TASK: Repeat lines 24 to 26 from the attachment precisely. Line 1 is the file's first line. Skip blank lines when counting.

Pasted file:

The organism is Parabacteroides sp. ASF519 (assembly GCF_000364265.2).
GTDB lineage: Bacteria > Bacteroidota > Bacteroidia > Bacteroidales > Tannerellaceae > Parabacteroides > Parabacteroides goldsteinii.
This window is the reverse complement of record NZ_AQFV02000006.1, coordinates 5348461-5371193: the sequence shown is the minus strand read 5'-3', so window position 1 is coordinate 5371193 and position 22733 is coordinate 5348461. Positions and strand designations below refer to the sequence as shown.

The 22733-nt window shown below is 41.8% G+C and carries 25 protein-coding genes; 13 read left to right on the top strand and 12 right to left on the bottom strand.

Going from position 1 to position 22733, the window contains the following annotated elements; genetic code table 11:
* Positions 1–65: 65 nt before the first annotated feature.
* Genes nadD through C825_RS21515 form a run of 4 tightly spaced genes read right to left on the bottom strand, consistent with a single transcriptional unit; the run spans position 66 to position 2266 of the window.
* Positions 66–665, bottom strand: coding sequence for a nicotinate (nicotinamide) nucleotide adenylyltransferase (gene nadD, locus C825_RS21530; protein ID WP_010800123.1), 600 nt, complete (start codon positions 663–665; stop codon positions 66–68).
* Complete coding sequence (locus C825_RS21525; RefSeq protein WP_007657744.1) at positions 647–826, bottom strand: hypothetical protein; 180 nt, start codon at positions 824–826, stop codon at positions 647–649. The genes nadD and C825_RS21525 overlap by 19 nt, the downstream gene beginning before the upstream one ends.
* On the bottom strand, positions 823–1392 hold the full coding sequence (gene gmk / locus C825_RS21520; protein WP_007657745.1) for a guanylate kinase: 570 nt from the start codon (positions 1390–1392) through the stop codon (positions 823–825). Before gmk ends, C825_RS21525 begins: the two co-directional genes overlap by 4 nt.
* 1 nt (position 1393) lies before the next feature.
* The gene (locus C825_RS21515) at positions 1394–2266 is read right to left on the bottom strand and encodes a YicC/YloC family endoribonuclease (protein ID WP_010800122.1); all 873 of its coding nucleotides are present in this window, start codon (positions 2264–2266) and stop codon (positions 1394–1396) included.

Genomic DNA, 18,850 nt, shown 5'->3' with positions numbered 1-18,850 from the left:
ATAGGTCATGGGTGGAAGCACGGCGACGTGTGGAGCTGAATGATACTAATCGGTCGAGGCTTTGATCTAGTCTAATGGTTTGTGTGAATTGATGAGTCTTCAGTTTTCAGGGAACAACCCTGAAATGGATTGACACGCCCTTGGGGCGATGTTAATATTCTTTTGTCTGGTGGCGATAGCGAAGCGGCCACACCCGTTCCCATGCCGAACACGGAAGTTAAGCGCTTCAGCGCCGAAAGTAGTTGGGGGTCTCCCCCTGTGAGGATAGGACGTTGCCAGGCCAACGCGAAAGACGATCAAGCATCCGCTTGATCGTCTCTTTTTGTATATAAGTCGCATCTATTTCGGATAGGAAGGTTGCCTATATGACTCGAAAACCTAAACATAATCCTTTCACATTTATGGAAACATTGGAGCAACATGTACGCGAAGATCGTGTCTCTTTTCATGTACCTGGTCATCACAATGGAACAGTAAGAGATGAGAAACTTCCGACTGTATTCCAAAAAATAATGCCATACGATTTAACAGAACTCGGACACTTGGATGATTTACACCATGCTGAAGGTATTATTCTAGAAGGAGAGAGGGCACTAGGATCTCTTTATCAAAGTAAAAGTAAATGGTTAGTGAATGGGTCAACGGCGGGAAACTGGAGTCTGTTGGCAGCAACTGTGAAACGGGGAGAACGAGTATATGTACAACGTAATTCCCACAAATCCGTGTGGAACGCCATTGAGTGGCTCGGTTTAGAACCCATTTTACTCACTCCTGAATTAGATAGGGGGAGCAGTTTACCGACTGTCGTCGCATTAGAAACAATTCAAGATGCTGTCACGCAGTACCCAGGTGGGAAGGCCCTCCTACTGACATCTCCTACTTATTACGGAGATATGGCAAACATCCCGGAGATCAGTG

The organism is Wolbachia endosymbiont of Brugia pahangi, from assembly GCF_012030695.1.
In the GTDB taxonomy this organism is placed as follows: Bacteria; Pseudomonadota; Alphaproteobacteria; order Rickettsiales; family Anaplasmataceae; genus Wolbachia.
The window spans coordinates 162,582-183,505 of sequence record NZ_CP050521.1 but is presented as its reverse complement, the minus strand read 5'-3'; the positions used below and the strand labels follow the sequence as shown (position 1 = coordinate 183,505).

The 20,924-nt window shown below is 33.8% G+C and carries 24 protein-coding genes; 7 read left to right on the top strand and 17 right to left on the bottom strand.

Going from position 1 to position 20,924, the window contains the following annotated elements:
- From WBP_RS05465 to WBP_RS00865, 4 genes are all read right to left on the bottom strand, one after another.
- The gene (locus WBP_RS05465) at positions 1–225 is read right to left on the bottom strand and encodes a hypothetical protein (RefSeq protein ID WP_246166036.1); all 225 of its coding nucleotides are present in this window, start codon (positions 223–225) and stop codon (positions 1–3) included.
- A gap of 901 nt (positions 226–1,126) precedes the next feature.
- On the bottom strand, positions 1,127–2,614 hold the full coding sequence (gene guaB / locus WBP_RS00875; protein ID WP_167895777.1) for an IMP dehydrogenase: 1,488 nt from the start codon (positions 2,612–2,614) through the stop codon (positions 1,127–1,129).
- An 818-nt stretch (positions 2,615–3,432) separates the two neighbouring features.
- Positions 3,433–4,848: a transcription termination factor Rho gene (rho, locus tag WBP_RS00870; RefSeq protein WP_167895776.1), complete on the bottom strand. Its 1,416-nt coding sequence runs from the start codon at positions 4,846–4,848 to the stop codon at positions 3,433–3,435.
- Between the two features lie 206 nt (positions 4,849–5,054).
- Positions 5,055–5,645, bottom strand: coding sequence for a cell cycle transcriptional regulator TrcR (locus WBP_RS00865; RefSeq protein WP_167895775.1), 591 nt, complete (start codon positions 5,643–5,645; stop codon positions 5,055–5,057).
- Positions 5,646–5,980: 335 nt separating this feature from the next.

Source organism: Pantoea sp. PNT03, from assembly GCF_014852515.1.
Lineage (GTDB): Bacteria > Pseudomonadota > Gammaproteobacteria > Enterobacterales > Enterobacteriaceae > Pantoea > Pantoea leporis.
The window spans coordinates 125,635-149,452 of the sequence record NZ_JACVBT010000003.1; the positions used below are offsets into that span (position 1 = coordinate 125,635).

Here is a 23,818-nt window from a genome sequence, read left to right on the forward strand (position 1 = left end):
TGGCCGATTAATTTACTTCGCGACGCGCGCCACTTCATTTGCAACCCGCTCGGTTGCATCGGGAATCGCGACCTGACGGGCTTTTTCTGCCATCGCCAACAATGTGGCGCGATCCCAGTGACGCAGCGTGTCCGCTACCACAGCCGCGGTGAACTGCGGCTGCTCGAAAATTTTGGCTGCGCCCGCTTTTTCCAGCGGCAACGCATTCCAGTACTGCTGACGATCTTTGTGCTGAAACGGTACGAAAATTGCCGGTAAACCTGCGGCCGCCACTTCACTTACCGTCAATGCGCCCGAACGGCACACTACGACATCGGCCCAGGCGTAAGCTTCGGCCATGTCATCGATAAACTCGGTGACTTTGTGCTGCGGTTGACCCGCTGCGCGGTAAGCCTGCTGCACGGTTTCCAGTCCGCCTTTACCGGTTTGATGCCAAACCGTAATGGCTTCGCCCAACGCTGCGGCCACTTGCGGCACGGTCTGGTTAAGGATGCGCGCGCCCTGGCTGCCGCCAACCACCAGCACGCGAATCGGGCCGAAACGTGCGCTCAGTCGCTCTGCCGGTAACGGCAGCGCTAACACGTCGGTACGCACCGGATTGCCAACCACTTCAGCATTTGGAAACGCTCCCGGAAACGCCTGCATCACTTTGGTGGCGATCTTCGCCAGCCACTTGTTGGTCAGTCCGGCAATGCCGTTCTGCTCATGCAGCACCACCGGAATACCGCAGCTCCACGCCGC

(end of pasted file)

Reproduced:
- An 818-nt stretch (positions 2,615–3,432) separates the two neighbouring features.
- Positions 3,433–4,848: a transcription termination factor Rho gene (rho, locus tag WBP_RS00870; RefSeq protein WP_167895776.1), complete on the bottom strand. Its 1,416-nt coding sequence runs from the start codon at positions 4,846–4,848 to the stop codon at positions 3,433–3,435.
- Between the two features lie 206 nt (positions 4,849–5,054).